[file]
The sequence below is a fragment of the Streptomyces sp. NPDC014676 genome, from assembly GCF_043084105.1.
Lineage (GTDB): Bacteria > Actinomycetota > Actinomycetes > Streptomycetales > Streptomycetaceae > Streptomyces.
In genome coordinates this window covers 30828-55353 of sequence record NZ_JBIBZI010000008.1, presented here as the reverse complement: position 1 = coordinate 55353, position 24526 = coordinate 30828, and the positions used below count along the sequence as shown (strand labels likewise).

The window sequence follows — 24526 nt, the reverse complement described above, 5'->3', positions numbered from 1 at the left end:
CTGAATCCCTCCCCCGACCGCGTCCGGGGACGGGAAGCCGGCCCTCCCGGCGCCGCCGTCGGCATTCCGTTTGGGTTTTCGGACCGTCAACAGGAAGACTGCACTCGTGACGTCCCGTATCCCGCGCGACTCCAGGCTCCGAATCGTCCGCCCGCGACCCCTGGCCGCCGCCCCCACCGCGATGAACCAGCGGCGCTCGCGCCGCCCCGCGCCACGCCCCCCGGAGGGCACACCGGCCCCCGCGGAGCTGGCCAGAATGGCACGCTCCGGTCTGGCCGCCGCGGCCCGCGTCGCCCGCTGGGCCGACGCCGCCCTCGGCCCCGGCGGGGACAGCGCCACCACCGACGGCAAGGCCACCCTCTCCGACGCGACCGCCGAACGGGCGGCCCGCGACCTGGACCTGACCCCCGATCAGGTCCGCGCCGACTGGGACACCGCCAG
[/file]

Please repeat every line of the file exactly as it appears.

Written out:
The sequence below is a fragment of the Streptomyces sp. NPDC014676 genome, from assembly GCF_043084105.1.
Lineage (GTDB): Bacteria > Actinomycetota > Actinomycetes > Streptomycetales > Streptomycetaceae > Streptomyces.
In genome coordinates this window covers 30828-55353 of sequence record NZ_JBIBZI010000008.1, presented here as the reverse complement: position 1 = coordinate 55353, position 24526 = coordinate 30828, and the positions used below count along the sequence as shown (strand labels likewise).

The window sequence follows — 24526 nt, the reverse complement described above, 5'->3', positions numbered from 1 at the left end:
CTGAATCCCTCCCCCGACCGCGTCCGGGGACGGGAAGCCGGCCCTCCCGGCGCCGCCGTCGGCATTCCGTTTGGGTTTTCGGACCGTCAACAGGAAGACTGCACTCGTGACGTCCCGTATCCCGCGCGACTCCAGGCTCCGAATCGTCCGCCCGCGACCCCTGGCCGCCGCCCCCACCGCGATGAACCAGCGGCGCTCGCGCCGCCCCGCGCCACGCCCCCCGGAGGGCACACCGGCCCCCGCGGAGCTGGCCAGAATGGCACGCTCCGGTCTGGCCGCCGCGGCCCGCGTCGCCCGCTGGGCCGACGCCGCCCTCGGCCCCGGCGGGGACAGCGCCACCACCGACGGCAAGGCCACCCTCTCCGACGCGACCGCCGAACGGGCGGCCCGCGACCTGGACCTGACCCCCGATCAGGTCCGCGCCGACTGGGACACCGCCAG